'Dumbo octopus' is the common name for octopuses of the suborder Cirrina, especially umbrella octopuses of genus Grimpoteuthis, consisting of at least 15 species; as many species are only known from one or two specimens, it is quite likely that there are more that we have not yet encountered. They are named after Disney's Dumbo, as they have two "ears" on either side of their round body, which they flap to swim.

Dumbos live in oceans around the world, and are the deepest-living of all known octopuses, usually sticking to depths of at least 1,000m, and having been found at depths of up to 7,000m. Grimpoteuthis is primarily benthic, but will use ear-like fins to slowly swim, or drift with the current. They do not have ink sacs, and have more limited chromatophores than many octopuses, as there is little light this far down. There are also comparatively few predators, although deep-diving tunas, sharks, and dolphins may hunt them. They, in turn, hunt pelagic invertebrates including crustaceans, bivalves, worms, and copepods.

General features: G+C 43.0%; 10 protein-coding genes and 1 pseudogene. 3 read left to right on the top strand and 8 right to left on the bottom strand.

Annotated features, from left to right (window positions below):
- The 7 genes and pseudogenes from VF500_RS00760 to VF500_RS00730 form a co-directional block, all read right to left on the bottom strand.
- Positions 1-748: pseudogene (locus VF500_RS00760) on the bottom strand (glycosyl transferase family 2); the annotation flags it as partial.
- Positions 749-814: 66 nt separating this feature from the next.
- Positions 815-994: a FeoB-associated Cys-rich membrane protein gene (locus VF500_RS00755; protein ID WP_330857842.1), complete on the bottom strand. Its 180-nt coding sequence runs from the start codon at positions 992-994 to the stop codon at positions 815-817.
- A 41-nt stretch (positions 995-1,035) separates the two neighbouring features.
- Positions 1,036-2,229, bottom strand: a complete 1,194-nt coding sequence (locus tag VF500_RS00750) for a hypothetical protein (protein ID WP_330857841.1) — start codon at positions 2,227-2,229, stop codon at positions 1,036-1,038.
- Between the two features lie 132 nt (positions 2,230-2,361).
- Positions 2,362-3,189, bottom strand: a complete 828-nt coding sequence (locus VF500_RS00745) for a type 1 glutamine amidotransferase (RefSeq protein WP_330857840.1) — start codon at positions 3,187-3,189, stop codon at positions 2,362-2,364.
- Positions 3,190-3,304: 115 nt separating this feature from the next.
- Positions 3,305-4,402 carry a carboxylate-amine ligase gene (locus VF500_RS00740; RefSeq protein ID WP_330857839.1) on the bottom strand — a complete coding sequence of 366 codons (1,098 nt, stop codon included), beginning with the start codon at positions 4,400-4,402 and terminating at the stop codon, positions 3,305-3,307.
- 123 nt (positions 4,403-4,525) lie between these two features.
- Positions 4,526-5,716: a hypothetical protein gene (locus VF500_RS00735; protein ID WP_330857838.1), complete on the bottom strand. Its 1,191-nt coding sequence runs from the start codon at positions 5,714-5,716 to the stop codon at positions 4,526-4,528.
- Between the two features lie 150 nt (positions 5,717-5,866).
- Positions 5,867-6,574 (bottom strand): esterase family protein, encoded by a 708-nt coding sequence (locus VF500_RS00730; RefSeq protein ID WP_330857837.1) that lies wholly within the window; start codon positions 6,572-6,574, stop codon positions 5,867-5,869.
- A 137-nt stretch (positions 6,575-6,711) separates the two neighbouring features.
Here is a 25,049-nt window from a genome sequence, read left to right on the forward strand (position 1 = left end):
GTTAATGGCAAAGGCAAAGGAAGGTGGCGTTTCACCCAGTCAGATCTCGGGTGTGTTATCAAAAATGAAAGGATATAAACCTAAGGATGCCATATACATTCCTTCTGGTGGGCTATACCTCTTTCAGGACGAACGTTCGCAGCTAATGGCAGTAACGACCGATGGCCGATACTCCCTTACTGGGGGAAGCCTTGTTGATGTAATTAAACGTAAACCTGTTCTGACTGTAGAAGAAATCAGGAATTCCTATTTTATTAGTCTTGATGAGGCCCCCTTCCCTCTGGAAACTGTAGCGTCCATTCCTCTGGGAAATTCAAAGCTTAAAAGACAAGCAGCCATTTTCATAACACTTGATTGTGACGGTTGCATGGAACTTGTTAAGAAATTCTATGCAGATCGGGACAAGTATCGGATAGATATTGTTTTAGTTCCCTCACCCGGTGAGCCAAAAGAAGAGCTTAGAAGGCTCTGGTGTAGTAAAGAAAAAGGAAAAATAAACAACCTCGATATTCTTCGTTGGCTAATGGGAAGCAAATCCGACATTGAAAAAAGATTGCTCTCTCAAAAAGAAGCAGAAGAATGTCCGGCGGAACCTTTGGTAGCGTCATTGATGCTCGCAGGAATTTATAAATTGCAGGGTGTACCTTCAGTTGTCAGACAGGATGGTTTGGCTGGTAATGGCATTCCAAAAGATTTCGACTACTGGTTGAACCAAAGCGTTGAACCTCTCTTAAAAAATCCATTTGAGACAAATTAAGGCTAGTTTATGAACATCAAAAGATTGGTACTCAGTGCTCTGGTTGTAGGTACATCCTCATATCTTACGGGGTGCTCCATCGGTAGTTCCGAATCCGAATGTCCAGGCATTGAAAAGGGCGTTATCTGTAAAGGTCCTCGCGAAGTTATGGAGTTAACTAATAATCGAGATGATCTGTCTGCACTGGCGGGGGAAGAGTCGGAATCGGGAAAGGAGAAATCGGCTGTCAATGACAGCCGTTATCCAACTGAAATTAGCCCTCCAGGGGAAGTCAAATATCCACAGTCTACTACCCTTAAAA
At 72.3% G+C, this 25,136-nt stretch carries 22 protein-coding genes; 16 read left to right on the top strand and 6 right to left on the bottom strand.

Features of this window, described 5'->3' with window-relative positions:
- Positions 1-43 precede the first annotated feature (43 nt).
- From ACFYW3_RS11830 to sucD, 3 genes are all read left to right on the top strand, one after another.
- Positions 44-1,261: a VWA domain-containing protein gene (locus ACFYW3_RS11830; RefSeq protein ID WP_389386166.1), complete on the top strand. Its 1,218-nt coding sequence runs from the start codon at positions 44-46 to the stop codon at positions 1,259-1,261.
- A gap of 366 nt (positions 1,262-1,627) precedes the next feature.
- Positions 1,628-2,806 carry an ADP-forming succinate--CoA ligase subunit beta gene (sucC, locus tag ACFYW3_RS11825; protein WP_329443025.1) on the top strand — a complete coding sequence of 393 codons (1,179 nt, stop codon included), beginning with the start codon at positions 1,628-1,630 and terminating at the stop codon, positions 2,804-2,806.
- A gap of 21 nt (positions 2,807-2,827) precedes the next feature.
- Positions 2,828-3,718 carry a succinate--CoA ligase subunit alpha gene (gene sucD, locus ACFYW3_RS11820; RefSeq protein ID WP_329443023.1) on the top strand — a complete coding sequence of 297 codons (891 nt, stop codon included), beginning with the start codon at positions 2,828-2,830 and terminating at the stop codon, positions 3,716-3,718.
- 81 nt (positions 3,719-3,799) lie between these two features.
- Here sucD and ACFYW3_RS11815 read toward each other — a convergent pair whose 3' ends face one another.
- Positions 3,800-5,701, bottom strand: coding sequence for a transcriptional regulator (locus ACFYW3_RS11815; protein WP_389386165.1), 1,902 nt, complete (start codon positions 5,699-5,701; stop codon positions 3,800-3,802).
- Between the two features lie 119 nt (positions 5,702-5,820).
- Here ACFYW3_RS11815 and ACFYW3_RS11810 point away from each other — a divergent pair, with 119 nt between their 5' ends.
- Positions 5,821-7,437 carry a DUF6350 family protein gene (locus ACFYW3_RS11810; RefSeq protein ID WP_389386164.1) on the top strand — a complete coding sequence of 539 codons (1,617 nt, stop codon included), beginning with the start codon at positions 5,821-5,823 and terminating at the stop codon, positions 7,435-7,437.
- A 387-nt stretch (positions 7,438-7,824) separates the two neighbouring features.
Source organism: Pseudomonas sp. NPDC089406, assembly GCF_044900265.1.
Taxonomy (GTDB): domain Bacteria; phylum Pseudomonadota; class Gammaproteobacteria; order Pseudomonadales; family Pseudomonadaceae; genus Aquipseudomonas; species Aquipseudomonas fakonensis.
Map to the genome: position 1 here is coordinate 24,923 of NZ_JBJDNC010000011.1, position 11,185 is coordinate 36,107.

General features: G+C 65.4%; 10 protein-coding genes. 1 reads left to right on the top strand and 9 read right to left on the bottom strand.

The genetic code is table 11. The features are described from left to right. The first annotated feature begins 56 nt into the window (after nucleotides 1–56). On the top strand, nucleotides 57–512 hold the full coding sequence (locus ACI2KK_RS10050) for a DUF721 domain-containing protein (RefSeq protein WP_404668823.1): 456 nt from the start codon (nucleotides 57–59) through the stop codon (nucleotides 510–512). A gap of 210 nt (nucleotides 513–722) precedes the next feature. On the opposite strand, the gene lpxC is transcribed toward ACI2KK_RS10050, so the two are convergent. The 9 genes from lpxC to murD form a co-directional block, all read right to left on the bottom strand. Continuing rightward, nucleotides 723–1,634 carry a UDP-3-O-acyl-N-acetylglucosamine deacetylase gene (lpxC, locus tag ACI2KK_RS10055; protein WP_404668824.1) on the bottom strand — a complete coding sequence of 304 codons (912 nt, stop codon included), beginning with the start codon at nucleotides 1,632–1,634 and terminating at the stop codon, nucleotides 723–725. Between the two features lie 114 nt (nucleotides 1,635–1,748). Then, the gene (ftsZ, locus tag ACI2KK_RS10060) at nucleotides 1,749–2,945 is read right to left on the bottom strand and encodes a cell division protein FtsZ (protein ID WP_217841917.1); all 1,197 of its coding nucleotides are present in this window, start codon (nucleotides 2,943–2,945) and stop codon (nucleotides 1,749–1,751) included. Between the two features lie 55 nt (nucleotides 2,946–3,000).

Much is made of the dumbo's ability to store sperm; as members of a species are wide-spread and travel mostly with the current, the females maintain eggs in different stages of development, and can store the male's sperm for long periods, allowing her to control when she lays eggs. It should be noted that this is not unusual, as various mammals, birds, reptiles, fish, insects, and etc. also store sperm.

While most dumbos are small, about 20-30 centimetres in total, members of Cirrothauma can reach up to nearly two meters in length. There is some disagreement whether these should be included under the umbrella term of dumbo octopus, but as it is an informal term it is probably best to go by common usage, and Cirrothauma do look Dumbo-like.


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